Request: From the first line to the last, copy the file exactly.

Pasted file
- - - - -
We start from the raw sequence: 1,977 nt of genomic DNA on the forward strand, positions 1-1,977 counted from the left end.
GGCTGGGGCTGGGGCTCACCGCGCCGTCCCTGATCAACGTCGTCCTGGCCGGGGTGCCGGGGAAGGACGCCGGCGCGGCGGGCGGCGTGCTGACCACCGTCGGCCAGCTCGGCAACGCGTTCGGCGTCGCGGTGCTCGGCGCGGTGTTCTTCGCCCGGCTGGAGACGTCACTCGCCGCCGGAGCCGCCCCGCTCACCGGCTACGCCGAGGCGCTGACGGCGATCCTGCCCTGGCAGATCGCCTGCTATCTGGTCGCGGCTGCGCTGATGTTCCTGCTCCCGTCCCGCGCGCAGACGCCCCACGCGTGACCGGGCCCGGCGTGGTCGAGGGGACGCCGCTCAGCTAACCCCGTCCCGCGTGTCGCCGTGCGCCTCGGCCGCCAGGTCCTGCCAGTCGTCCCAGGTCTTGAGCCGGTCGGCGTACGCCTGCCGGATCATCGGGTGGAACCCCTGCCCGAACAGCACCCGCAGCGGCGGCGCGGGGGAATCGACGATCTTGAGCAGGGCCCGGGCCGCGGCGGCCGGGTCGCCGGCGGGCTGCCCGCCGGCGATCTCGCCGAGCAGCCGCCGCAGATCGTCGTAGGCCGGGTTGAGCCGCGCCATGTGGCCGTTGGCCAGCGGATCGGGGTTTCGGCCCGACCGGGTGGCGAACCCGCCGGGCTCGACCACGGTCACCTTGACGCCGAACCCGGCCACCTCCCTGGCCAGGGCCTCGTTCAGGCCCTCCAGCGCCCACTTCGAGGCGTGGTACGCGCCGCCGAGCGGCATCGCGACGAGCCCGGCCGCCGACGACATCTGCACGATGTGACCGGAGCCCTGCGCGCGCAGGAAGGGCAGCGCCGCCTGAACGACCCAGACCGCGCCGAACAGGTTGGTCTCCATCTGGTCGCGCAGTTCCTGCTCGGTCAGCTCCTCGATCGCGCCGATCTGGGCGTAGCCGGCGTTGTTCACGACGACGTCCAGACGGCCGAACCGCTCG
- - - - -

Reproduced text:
We start from the raw sequence: 1,977 nt of genomic DNA on the forward strand, positions 1-1,977 counted from the left end.
GGCTGGGGCTGGGGCTCACCGCGCCGTCCCTGATCAACGTCGTCCTGGCCGGGGTGCCGGGGAAGGACGCCGGCGCGGCGGGCGGCGTGCTGACCACCGTCGGCCAGCTCGGCAACGCGTTCGGCGTCGCGGTGCTCGGCGCGGTGTTCTTCGCCCGGCTGGAGACGTCACTCGCCGCCGGAGCCGCCCCGCTCACCGGCTACGCCGAGGCGCTGACGGCGATCCTGCCCTGGCAGATCGCCTGCTATCTGGTCGCGGCTGCGCTGATGTTCCTGCTCCCGTCCCGCGCGCAGACGCCCCACGCGTGACCGGGCCCGGCGTGGTCGAGGGGACGCCGCTCAGCTAACCCCGTCCCGCGTGTCGCCGTGCGCCTCGGCCGCCAGGTCCTGCCAGTCGTCCCAGGTCTTGAGCCGGTCGGCGTACGCCTGCCGGATCATCGGGTGGAACCCCTGCCCGAACAGCACCCGCAGCGGCGGCGCGGGGGAATCGACGATCTTGAGCAGGGCCCGGGCCGCGGCGGCCGGGTCGCCGGCGGGCTGCCCGCCGGCGATCTCGCCGAGCAGCCGCCGCAGATCGTCGTAGGCCGGGTTGAGCCGCGCCATGTGGCCGTTGGCCAGCGGATCGGGGTTTCGGCCCGACCGGGTGGCGAACCCGCCGGGCTCGACCACGGTCACCTTGACGCCGAACCCGGCCACCTCCCTGGCCAGGGCCTCGTTCAGGCCCTCCAGCGCCCACTTCGAGGCGTGGTACGCGCCGCCGAGCGGCATCGCGACGAGCCCGGCCGCCGACGACATCTGCACGATGTGACCGGAGCCCTGCGCGCGCAGGAAGGGCAGCGCCGCCTGAACGACCCAGACCGCGCCGAACAGGTTGGTCTCCATCTGGTCGCGCAGTTCCTGCTCGGTCAGCTCCTCGATCGCGCCGATCTGGGCGTAGCCGGCGTTGTTCACGACGACGTCCAGACGGCCGAACCGCTCG